COVID-19, Food, Interactives, News

The Cost of Lockdowns

How COVID-19 lockdowns are changing our neighborhoods

By Vanessa Nim

According to Restaurants Canada, 40 percent of Canadian Restaurants are unexpected to survive beyond March 2021 — this is on top of the 10 percent that closed permanently within the first six months of the COVID-19 pandemic. 

How are restaurant closures changing the face of our favourite neighborhoods? Explore our interactive map to see which restaurants in Toronto’s Entertainment District and across College Street have closed due to COVID-19 lockdowns.

Toronto residents said that lockdowns and resulting closures have taken a toll on community culture.

City local Benjamin Leclerc said that the once vibrant College street in downtown Toronto has taken a downturn this fall.

“Unfortunately, I feel the life on College street has taken a downturn since cases have been rising steadily. [Lockdowns have] definitely impacted the togetherness and participation amongst the communities, especially those that weren’t as tight knit. I feel smaller, independent shops communities are built around have suffered a lot,” Leclerc said.

“COVID has changed the way communities and local culture function in a big way.”

Mycah Panjaitan, Toronto Resident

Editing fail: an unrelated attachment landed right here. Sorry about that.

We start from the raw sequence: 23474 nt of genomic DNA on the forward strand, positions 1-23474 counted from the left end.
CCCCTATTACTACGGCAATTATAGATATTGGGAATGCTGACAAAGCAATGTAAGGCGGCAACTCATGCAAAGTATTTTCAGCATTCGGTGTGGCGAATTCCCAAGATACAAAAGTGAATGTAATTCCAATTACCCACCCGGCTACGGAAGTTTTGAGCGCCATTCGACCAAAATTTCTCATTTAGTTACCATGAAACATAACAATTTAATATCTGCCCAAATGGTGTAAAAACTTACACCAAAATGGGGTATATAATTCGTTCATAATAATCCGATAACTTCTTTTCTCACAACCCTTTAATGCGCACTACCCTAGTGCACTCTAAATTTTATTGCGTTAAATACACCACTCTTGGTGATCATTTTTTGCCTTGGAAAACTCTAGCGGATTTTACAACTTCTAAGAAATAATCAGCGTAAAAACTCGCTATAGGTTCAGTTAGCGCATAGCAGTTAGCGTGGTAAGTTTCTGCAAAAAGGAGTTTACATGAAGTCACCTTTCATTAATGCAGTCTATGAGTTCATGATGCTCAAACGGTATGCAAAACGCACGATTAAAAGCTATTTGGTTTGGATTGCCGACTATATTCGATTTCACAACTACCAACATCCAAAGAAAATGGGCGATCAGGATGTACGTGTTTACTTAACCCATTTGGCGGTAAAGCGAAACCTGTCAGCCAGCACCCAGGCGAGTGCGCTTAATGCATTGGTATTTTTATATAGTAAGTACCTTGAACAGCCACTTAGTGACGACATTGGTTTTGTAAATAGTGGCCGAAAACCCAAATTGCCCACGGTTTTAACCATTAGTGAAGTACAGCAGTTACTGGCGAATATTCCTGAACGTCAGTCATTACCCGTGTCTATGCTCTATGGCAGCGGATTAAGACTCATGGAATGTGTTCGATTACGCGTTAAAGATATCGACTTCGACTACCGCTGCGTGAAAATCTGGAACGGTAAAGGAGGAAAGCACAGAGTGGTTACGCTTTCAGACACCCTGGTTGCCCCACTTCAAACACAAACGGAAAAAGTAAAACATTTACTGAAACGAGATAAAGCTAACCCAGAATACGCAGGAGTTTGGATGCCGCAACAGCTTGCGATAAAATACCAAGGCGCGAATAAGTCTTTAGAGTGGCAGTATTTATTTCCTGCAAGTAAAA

Mycah Panjaitan, another resident in Toronto, echoed Leclerc’s sentiment.

“COVID has changed the way communities and local culture function in a big way. In my experience, the changes have been most visible in the format of how communities interact,” said Panjaitan. “Now, there is an even heavier reliance on corresponding over the phone or laptop. It has been very restricting as this is all based within the home or and inside space and prohibits people from fully physically accessing public or business spaces.”

Read more: Surviving Lockdowns — How this Ontario Family Restaurant is Faring

How would you feel if your favourite local restaurant was forced to shut down for good? When Stouffville, Ont.’s longest standing restaurant, the Fickle Pickle, nearly shuttered due to lockdowns, residents felt the town was losing a core part of their community.

Stouffville resident Danielle Particka talks about the importance of the towns longest standing restaurant, the Fickle Pickle, to her hometown culture. (Vanessa Nim and Thomas Gotzamanis/RSJ)
October 30, 2020

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Vanessa Nim

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